What sorts of hobbies do finance people have? From the small sample of people I know, they all seem passionate about golf, which doesn’t appeal to me personally.

I don’t like to categorize myself by what i do as a profession, i’d like to think i can have similar interests with a photographer, a model, a doctor, a teacher, or a housewife!

perhaps i always have interests growing up, say piano for example, and i still play piano regardless what i end up doing in my career.

so if you don’t like to golf, play tennis! do yoga! run a marathon!

Dare to be different! ^_^

itera's picture

Greenman72 wrote:

You needn’t worry about your reward.  If money is all that you love, then that’s what you’ll receive. 

You guys are quite the mercenaries.  I wonder if you care about anything.  Or anybody. 

What happens if Han wanted Leia as the reward :P

Hope. It is the quintessential human delusion, simultaneously the source of your greatest strength, and greatest weakness.

andytrader's picture

If you are just starting, unless you are in top 1% of grads from top university you have a better chance becoming wealthy outside of finance than inside of finance.  Start a company and create value.

Palantir's picture

I think you answered your own question. Stick with computers that’s where your interest is. You should join a field bc you enjoy the actual day to day work, not because of the glamour associated with it. You do not become a developer bc you wAnt to be Larry page but bc you like the actual work of writing code.


just IMO….

Cities teem with evil and decay, let’s give it a good shake and see what falls out!!

brain_wash_your_face's picture

Create value, talk about a ubiquitous meaningless catch phrase.  Like Numi, I believe that if you really care about something, whether or not you are passionate about it, then you will strive towards excellence in that endeavor.  If you achieve excellence then rewards, both psychological and monetary, will follow.  First focus on something at which you can realistically strive to be excellent.

“Some people make shoes. Some people make houses. We make money and people are willing pay us a lot to make money for them.”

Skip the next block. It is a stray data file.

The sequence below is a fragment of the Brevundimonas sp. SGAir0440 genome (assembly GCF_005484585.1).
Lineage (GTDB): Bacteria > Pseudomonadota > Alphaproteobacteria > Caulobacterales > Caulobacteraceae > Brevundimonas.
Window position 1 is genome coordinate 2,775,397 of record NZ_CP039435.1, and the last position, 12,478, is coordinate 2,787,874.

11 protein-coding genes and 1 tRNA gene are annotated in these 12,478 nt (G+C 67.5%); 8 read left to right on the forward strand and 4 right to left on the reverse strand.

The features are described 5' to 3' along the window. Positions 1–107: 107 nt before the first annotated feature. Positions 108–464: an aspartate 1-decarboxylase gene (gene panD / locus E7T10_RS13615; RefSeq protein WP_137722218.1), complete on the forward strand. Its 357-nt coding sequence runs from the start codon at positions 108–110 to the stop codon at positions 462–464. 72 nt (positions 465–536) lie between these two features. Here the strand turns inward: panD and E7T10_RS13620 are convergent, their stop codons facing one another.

iscrisisgood's picture

recently i join an oil and gas company doing valuation and corporate finance job. It’s very specialized line of work where I have both love and hate issues with this job. I love it because it deals with investment/finance/accounting function of work, but I hate it because in order to come up with something useful and realistic you need to get real good inputs from petroleum engineers/geologists to tell you in details, and currently I don’t have that support from the team and in the long term, no matter how many years down the road, I a finance professional will still never be a petroleum engineer to understand all the technical side of the field. So I will never be my own boss and be independent. Furthermore this is an extremely competitive industry and depend much on the nature/resources.

I have just started this job only for 3 months and dont feel like I want to build a career in this industry in the long term, but my boss is super great (best-est ever boss that I have met so far) - super smart, experienced, supportive, caring, funny, etc. I’m sure I will learn great deal from him about biz and investment side, but along the way I also have to handle day-to-day frustration of facing the small detail issues of the current assets, which I have little control in. Salary is not great at all, less than what I can make elsewhere or even in previous job. Should I stay put or should I jump? Does jumping after 4-5 months working in the company is a very bad sign in my CV / or in the view point of interviewer? :(

numi's picture